It's simple enough to write off Season 2 as a novel if unsuccessful experiment -- one that was watchable enough and delivered strong moments, without making a convincing case for its own existence.
The stars aligned, literally and figuratively, to make "Big Little Lies" feel like a genuine occasion. But not everything merits a second act, or complete closure.
Besides, times being what they are, it's somewhat comforting to think -- or merely speculate -- that the truth, ultimately, will set everyone free.
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Star Wars Director Says It's About Time A Woman Makes A Star Wars Movie
Jan 02, 2024
Oscar-winning documentary filmmaker Sharmeed Obaid-Chinoy is directing an upcoming Star Wars movie that brings back Daisy Ridley in the role of Rey. Obaid-Chinoy will become the first woman to direct a Star Wars film, dating back to the franchise's origins in the 1970s. Speaking about this, Obaid-Chinoy told CNN that she is "very thrilled" to make the movie and create something that is "very special.""We're in 2024 now, and I think it's about time we had a woman come forward to shape the story in a galaxy far, far away," she said.Obaid-Chinoy won Best Documentary, Short Subjects Academy Awards for Saving Face (2012) and A Girl in the River: The Price of Forgiveness (2015).In 2020, Lucasfilm boss Kathleen Kennedy told the BBC that a woman would eventually direct a Star Wars movie, saying that would "absolutely" happen, "without question." Victoria Mahoney was a second unit director on The Rise of Skywalker, but a woman has never claimed a top directing credit on a Star Wars movie.On the TV side of things, The Mandalorian has featured a number of female directors, including Deborah Chow and Bryce Dallas Howard. Chow went on to direct the Obi-Wan TV series, too.Another high-profile franchise that has never had a female director is James Bond. Producer Barbara Broccoli and Skyfall director Sam Mendes have both said they want to see a woman direct a future 007 film.As for Obaid-Chinoy's Star Wars movie, little is known about it apart from the fact that Ridley will come back to play Rey. It is expected that this film will be the first of the three new Star Wars films to come to theaters, possibly releasing in December 2025.According to a report, Peaky Blinders creator Steven Knight is writing the Rey movie, taking over for Damon Lindelof and Justin Britt-Gibson.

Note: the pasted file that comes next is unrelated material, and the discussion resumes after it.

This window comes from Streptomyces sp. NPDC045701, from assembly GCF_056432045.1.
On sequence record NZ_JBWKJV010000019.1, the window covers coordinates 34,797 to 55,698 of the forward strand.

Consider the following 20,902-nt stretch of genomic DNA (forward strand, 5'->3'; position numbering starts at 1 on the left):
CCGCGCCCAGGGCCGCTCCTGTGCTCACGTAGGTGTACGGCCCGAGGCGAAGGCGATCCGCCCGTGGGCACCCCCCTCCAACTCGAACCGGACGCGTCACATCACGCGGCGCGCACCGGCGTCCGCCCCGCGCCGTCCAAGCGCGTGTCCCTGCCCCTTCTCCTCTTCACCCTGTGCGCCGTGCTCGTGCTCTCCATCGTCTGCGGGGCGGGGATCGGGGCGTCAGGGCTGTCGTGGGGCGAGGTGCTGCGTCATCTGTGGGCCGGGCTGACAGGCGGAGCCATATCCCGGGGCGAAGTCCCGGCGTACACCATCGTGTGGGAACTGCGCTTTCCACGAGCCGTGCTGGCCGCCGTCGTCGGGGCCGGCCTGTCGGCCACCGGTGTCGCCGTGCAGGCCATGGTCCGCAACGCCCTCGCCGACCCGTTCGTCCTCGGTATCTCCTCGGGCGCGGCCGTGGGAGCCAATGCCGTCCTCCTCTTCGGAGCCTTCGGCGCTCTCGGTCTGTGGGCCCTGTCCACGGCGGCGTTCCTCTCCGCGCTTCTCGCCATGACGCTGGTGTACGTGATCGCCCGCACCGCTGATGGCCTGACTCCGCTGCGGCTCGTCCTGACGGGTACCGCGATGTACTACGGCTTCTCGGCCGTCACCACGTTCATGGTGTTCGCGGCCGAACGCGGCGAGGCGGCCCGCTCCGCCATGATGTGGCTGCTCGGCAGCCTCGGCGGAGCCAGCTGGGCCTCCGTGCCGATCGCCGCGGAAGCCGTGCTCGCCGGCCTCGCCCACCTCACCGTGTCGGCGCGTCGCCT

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NBA Names Clare Akamanzi CEO Of NBA Africa
Jan 02, 2024 15:29
The NBA named Clare Akamanzi – an accomplished business executive and international trade and investment lawyer – as CEO of NBA Africa. Akamanzi will start her position on Jan. 23, 2024, and report to NBA Deputy Commissioner and Chief Operating Officer Mark Tatum. In this role, Akamanzi will oversee the NBA’s business and basketball development efforts in Africa and will be responsible for continuing to grow the popularity of basketball, the NBA and the Basketball Africa League (BAL) across the continent, including through grassroots basketball development, media distribution, corporate partnerships, and social responsibility initiatives that improve the livelihoods of African youth and families. For the last six and a half years, Akamanzi was CEO of Rwanda Development Board (RDB), where she spearheaded Rwanda’s economic development by enabling private sector growth. Under Akamanzi’s leadership, RDB implemented several business policy reforms and initiatives that led to significant investment and development for the country, including through partnerships with the BAL, Arsenal FC, Paris Saint-Germain FC, FC Bayern Munich and TIME Magazine, among others. “Clare’s business acumen, international experience and familiarity with basketball and the NBA make her the ideal executive to lead our business in Africa,” says Tatum. “NBA Africa and the Basketball Africa League are well-positioned for continued growth, and under Clare’s leadership we believe these initiatives will transform economies, communities and lives across the continent.” “I’ve seen firsthand how sports can positively impact businesses, families and communities in Africa, and the NBA and the BAL are a perfect example of that,” says Akamanzi. “The NBA has done an incredible job growing basketball and the economy around it across the continent, and I’m excited about the enormous opportunities ahead to build on that momentum.” Previously, Akamanzi was Chief Operating Officer of RDB and Head of Strategy and Policy Unit, Office of the President of the Republic of Rwanda. She has extensive international trade, business and diplomatic experience, having previously worked for the Rwandan Government at the World Trade Organization in Geneva, Switzerland and at the Rwandan Embassy in London, England. Akamanzi has worked or studied in seven different countries and holds an honorary LLD from Concordia University in Montreal, Canada, in recognition of her work in Rwanda. She earned a master’s degree in public administration from Harvard University’s Kennedy School of Government in Cambridge, Massachusetts, where she was the recipient of three prestigious awards for academic excellence and distinguished contribution to the community: the Lucius N. Littauer Fellows Award, the Raymond & Josephine Vernon Award and the Robert Kennedy Public Service Award. In addition, Akamanzi holds a Master of Laws degree in international trade and investments from the University of Pretoria in South Africa, and a Bachelor of Laws degree from Makerere University in Kampala, Uganda. Akamanzi has served on several company boards, including the World Health Organization (WHO) Foundation, ECOBANK and Aviation, Travel and Logistics (ATL) company. She was recognized by Forbes as one of Africa’s Top 50 Powerful Women in 2020.